Data mining from a 27-years rotavirus surveillance in Palermo, Italy

Giovanni Giammanco, Claudia Colomba, Antonio Cascio, Simona De Grazia, Francesca Di Bernardo, Diane M. Terranova, Vito Martella, Antonina Collura, Antonio Cascio, Floriana Bonura

Research output: Contribution to journalArticle

14 Citations (Scopus)


Uninterrupted surveillance conducted in Palermo, Sicily, for 27 years (1985–2012) detected rotavirus infection in 32.7% of 6522 children <5 years of age, hospitalised at the “G. Di Cristina” Children’s Hospital of Palermo. Increased rotavirus activity usually occurred from the beginning of winter to mid-spring. G1P[8] rotaviruses were the prevalent strains in most of the years and were only occasionally overcome by G9P[8], G4P[8] or G2P[4]. The circulation of non-G1P[8] strains was discontinuous and fluctuating. Phylogenetic analyses revealed an heterogeneous population of viruses within each genotype, with different lineages and sublineages emerging over the time. Amino acid substitutions in both VP7 and VP8∗ antigenic epitopes were generally associated with different lineages/sublineages, emerging sequentially and replacing partially or completely the former strains. The present study summarises one of the longest surveillance activities conducted in the European continent, offering a useful temporal observatory of rotavirus epidemiology and strains variation and evolution in a settled population.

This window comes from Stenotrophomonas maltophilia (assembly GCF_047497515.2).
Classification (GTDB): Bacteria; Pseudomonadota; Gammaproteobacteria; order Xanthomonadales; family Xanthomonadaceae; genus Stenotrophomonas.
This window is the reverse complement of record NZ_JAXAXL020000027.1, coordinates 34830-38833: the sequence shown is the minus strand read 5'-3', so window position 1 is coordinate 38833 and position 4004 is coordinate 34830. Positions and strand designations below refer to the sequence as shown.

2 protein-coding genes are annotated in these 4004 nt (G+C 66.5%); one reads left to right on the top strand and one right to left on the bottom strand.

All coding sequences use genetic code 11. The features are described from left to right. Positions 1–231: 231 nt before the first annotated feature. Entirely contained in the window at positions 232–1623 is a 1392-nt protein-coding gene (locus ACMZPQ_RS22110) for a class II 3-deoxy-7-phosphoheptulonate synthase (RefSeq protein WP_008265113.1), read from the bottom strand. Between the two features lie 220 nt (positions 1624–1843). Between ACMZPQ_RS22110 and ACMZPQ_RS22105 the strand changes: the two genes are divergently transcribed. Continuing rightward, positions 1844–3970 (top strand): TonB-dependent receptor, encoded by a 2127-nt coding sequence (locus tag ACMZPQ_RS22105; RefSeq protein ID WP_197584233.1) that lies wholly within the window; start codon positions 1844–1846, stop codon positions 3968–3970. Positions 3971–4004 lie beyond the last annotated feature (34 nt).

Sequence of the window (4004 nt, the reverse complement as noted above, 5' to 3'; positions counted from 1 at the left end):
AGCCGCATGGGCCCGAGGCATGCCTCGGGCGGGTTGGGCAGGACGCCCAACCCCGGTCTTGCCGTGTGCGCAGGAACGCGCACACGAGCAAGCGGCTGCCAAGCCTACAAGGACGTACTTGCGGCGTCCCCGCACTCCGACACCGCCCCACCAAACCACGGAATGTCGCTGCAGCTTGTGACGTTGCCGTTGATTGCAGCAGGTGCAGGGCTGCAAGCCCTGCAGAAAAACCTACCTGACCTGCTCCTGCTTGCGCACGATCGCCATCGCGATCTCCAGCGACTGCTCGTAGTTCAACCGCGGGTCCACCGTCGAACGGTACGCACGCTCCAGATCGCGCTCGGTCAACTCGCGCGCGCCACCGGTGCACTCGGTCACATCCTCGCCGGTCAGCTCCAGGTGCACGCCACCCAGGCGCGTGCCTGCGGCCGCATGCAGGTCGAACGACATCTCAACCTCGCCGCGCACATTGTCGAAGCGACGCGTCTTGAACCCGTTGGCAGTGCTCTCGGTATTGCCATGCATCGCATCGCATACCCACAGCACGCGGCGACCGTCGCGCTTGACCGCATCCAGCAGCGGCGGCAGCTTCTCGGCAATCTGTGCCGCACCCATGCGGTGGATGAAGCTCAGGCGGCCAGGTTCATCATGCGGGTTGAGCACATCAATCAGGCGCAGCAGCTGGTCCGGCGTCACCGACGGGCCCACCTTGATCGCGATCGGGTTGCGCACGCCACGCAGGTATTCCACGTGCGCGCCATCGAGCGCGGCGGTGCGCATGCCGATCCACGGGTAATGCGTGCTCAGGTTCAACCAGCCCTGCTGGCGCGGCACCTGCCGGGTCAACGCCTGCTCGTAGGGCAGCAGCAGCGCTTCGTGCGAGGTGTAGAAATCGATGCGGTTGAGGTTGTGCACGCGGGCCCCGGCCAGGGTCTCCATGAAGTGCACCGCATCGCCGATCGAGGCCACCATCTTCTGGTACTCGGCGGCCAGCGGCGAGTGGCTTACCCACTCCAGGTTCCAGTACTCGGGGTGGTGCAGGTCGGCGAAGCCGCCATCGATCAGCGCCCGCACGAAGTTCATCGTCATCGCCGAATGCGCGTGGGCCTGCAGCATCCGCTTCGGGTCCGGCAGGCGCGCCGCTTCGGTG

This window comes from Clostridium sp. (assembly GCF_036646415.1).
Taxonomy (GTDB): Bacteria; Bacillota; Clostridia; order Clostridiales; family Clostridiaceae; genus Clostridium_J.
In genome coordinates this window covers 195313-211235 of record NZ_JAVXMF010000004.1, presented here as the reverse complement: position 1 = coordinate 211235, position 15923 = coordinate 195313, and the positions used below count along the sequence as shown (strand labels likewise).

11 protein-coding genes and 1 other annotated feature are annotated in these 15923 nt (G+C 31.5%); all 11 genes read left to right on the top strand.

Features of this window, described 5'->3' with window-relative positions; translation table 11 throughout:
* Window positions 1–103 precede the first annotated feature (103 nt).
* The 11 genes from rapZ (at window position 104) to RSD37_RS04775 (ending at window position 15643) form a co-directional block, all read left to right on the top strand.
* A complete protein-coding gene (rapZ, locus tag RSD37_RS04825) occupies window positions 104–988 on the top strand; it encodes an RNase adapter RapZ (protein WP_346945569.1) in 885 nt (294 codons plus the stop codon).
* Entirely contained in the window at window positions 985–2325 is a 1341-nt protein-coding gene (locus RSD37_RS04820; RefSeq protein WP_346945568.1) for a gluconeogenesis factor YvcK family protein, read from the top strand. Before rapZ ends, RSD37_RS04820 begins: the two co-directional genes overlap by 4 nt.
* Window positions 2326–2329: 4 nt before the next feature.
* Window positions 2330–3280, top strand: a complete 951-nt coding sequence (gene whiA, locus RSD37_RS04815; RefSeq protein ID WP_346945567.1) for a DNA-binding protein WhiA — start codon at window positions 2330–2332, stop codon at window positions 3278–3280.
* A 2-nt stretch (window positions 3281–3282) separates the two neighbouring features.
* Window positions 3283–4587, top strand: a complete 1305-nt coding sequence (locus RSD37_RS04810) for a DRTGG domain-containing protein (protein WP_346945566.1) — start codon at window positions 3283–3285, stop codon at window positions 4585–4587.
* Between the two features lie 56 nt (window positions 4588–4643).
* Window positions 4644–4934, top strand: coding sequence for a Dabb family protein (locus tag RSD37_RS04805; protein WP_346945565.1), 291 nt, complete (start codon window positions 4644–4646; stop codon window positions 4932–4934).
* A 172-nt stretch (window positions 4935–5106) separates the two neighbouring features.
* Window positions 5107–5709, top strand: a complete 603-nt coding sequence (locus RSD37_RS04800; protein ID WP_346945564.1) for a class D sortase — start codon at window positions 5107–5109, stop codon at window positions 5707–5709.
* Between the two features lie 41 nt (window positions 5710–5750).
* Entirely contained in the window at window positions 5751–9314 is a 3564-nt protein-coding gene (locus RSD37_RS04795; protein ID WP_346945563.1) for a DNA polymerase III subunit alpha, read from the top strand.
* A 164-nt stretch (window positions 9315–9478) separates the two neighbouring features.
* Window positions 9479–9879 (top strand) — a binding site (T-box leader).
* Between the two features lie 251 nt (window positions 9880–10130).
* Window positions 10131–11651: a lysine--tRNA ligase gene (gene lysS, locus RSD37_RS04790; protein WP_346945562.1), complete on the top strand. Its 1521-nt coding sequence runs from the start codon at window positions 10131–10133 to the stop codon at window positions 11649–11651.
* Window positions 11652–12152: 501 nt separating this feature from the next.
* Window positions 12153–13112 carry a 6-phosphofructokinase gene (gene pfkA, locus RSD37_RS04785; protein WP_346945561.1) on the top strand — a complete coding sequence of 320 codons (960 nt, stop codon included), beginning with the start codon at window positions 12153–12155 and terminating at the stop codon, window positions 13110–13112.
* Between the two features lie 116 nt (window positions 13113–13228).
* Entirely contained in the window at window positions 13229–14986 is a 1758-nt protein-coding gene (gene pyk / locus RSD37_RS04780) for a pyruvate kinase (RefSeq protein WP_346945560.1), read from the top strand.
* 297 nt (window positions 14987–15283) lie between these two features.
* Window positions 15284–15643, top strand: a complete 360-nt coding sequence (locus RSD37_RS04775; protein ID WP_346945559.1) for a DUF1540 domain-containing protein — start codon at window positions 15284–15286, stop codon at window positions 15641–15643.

Original languageEnglish
Pages (from-to)377-384
Number of pages8
Publication statusPublished - 2014

All Science Journal Classification (ASJC) codes

  • Medicine(all)
  • Microbiology
  • Ecology, Evolution, Behavior and Systematics
  • Molecular Biology
  • Genetics
  • Microbiology (medical)
  • Infectious Diseases

Fingerprint Dive into the research topics of 'Data mining from a 27-years rotavirus surveillance in Palermo, Italy'. Together they form a unique fingerprint.

Cite this